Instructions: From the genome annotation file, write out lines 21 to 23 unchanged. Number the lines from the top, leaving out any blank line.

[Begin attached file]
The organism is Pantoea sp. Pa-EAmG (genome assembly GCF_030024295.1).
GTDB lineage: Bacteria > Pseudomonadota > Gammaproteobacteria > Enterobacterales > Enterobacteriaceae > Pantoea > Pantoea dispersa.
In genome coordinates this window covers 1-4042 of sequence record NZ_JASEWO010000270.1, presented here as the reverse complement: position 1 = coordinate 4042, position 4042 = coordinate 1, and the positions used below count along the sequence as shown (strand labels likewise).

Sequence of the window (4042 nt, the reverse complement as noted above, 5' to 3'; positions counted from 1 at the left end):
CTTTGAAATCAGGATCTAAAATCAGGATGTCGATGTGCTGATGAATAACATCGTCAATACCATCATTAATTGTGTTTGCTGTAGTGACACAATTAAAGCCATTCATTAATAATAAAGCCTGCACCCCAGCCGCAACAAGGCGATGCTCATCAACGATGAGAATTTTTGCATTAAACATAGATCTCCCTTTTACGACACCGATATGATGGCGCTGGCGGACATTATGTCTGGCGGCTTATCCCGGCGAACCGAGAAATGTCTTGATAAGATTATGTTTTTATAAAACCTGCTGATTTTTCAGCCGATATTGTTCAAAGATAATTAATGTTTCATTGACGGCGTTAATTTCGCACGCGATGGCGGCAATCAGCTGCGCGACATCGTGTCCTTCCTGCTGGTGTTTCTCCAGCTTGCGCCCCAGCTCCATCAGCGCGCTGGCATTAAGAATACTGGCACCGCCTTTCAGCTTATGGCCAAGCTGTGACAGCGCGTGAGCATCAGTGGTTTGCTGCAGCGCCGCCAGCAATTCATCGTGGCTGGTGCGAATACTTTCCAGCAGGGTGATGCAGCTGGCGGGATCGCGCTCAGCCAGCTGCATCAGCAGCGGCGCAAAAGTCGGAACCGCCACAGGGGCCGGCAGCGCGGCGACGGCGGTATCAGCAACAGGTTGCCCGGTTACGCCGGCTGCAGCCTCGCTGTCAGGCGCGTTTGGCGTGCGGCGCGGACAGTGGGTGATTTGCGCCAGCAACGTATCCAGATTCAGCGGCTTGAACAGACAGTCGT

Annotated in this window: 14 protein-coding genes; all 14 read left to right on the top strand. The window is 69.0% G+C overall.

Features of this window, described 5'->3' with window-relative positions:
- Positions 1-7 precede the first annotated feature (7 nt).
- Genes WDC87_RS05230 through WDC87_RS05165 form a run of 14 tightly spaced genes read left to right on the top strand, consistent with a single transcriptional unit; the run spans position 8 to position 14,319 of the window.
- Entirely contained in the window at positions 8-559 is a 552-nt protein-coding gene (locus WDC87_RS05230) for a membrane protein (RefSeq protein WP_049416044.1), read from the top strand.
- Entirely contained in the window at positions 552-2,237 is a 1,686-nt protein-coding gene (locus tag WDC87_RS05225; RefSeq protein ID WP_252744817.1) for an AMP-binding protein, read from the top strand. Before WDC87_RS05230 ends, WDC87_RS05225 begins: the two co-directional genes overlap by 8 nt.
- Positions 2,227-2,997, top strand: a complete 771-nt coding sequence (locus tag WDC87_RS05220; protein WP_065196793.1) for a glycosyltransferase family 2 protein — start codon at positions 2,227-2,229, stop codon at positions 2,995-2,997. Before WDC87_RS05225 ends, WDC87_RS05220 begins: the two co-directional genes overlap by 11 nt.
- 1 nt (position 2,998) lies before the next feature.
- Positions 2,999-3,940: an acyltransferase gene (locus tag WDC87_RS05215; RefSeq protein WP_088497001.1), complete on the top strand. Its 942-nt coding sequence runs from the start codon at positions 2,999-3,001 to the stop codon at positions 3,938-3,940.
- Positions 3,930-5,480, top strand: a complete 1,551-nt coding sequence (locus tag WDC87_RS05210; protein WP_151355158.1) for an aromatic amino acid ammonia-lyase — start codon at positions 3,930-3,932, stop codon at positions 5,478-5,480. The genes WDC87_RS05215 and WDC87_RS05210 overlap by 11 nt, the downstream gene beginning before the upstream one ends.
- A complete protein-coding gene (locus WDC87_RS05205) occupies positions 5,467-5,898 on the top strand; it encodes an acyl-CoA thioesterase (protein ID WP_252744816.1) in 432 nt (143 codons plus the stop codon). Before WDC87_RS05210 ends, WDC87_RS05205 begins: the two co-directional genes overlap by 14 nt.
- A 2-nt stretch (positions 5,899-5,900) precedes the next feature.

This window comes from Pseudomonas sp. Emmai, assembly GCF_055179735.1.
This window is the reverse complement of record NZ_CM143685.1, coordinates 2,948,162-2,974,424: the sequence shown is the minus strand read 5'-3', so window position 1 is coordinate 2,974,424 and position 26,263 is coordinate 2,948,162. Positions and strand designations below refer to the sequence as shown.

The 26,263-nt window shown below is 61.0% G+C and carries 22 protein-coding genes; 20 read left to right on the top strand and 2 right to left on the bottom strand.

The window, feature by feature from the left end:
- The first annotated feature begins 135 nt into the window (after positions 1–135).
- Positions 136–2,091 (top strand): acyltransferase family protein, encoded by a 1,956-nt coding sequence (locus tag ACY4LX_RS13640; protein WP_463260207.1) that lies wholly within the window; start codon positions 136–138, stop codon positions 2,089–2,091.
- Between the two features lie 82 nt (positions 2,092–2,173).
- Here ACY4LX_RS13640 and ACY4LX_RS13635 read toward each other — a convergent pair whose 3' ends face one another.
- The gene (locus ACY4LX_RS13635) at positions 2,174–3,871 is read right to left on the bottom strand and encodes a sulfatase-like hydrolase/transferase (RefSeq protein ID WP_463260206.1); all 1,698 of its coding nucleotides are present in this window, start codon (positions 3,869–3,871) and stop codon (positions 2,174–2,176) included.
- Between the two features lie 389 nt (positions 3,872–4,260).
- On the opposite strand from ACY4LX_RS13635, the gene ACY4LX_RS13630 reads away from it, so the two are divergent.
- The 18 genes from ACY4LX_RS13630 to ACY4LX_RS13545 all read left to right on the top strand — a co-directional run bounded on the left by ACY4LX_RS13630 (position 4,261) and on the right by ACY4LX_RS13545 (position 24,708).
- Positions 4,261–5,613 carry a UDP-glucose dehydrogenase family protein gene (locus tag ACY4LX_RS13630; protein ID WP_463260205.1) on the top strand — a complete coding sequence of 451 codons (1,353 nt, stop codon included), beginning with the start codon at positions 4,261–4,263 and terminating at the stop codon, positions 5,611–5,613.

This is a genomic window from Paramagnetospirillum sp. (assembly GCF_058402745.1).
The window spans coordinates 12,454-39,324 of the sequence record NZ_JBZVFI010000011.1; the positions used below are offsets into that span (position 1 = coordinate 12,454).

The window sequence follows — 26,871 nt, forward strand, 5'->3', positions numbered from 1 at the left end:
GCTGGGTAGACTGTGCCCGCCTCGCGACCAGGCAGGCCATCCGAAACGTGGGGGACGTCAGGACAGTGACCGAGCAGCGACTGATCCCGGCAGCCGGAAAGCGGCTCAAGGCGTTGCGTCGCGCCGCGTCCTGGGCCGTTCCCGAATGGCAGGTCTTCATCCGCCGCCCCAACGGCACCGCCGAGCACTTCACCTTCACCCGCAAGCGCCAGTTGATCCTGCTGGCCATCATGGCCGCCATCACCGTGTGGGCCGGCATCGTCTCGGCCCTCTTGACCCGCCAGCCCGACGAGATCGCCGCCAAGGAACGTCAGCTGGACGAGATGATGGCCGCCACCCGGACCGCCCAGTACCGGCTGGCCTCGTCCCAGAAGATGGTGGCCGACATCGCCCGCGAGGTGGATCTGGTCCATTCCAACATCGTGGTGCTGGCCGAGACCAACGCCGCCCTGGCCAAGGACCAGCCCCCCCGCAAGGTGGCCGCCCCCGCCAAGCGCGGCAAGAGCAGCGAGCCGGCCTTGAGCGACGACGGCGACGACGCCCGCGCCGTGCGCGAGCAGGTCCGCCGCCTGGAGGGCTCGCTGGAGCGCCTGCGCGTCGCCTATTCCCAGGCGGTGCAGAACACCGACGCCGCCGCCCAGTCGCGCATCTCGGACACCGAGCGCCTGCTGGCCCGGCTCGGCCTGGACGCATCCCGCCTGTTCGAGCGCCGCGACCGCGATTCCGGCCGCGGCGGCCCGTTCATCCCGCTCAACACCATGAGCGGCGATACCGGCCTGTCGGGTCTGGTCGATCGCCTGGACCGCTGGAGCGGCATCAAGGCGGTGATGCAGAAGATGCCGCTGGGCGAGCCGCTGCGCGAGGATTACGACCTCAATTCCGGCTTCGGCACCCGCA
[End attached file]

The window, feature by feature from the left end:
- The first annotated feature begins 135 nt into the window (after positions 1–135).
- Positions 136–2,091 (top strand): acyltransferase family protein, encoded by a 1,956-nt coding sequence (locus tag ACY4LX_RS13640; protein WP_463260207.1) that lies wholly within the window; start codon positions 136–138, stop codon positions 2,089–2,091.